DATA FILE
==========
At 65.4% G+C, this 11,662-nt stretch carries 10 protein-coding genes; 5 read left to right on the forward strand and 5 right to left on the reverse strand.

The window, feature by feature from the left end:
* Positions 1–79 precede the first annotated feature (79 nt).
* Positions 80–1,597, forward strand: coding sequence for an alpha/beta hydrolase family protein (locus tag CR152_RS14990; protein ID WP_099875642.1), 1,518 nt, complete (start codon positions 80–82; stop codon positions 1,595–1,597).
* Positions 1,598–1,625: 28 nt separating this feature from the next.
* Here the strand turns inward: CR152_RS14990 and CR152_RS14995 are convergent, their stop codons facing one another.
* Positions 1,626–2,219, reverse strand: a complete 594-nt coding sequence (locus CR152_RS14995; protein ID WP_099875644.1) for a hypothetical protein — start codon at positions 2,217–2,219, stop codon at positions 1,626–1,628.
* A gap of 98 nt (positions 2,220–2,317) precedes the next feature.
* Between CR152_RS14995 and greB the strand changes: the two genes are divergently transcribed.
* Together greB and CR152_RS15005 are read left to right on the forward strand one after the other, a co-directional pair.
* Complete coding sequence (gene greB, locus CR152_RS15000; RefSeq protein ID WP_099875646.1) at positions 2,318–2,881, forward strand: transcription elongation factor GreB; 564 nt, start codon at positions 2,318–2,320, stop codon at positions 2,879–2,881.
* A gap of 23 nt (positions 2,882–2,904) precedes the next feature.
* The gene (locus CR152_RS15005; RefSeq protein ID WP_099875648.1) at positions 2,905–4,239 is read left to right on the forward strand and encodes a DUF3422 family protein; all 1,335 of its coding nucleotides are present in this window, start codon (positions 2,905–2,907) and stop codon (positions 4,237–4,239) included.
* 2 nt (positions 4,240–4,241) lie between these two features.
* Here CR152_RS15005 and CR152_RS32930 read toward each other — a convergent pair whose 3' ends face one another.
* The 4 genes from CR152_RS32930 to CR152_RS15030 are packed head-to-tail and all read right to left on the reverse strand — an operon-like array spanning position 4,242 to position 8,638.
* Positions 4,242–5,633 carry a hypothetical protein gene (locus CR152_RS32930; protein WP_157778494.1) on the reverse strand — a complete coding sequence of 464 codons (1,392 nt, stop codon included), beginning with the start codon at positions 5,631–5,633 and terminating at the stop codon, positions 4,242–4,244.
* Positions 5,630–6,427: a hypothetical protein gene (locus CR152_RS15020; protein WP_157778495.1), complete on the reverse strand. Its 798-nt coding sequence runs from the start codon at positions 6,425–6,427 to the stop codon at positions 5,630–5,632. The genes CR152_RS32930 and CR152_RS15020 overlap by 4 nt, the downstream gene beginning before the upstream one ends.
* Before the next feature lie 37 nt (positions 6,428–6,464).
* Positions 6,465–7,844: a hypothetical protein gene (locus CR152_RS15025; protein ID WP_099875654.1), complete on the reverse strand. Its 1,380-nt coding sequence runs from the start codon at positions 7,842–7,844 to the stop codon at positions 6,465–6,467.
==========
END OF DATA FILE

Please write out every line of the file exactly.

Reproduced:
At 65.4% G+C, this 11,662-nt stretch carries 10 protein-coding genes; 5 read left to right on the forward strand and 5 right to left on the reverse strand.

The window, feature by feature from the left end:
* Positions 1–79 precede the first annotated feature (79 nt).
* Positions 80–1,597, forward strand: coding sequence for an alpha/beta hydrolase family protein (locus tag CR152_RS14990; protein ID WP_099875642.1), 1,518 nt, complete (start codon positions 80–82; stop codon positions 1,595–1,597).
* Positions 1,598–1,625: 28 nt separating this feature from the next.
* Here the strand turns inward: CR152_RS14990 and CR152_RS14995 are convergent, their stop codons facing one another.
* Positions 1,626–2,219, reverse strand: a complete 594-nt coding sequence (locus CR152_RS14995; protein ID WP_099875644.1) for a hypothetical protein — start codon at positions 2,217–2,219, stop codon at positions 1,626–1,628.
* A gap of 98 nt (positions 2,220–2,317) precedes the next feature.
* Between CR152_RS14995 and greB the strand changes: the two genes are divergently transcribed.
* Together greB and CR152_RS15005 are read left to right on the forward strand one after the other, a co-directional pair.
* Complete coding sequence (gene greB, locus CR152_RS15000; RefSeq protein ID WP_099875646.1) at positions 2,318–2,881, forward strand: transcription elongation factor GreB; 564 nt, start codon at positions 2,318–2,320, stop codon at positions 2,879–2,881.
* A gap of 23 nt (positions 2,882–2,904) precedes the next feature.
* The gene (locus CR152_RS15005; RefSeq protein ID WP_099875648.1) at positions 2,905–4,239 is read left to right on the forward strand and encodes a DUF3422 family protein; all 1,335 of its coding nucleotides are present in this window, start codon (positions 2,905–2,907) and stop codon (positions 4,237–4,239) included.
* 2 nt (positions 4,240–4,241) lie between these two features.
* Here CR152_RS15005 and CR152_RS32930 read toward each other — a convergent pair whose 3' ends face one another.
* The 4 genes from CR152_RS32930 to CR152_RS15030 are packed head-to-tail and all read right to left on the reverse strand — an operon-like array spanning position 4,242 to position 8,638.
* Positions 4,242–5,633 carry a hypothetical protein gene (locus CR152_RS32930; protein WP_157778494.1) on the reverse strand — a complete coding sequence of 464 codons (1,392 nt, stop codon included), beginning with the start codon at positions 5,631–5,633 and terminating at the stop codon, positions 4,242–4,244.
* Positions 5,630–6,427: a hypothetical protein gene (locus CR152_RS15020; protein WP_157778495.1), complete on the reverse strand. Its 798-nt coding sequence runs from the start codon at positions 6,425–6,427 to the stop codon at positions 5,630–5,632. The genes CR152_RS32930 and CR152_RS15020 overlap by 4 nt, the downstream gene beginning before the upstream one ends.
* Before the next feature lie 37 nt (positions 6,428–6,464).
* Positions 6,465–7,844: a hypothetical protein gene (locus CR152_RS15025; protein ID WP_099875654.1), complete on the reverse strand. Its 1,380-nt coding sequence runs from the start codon at positions 7,842–7,844 to the stop codon at positions 6,465–6,467.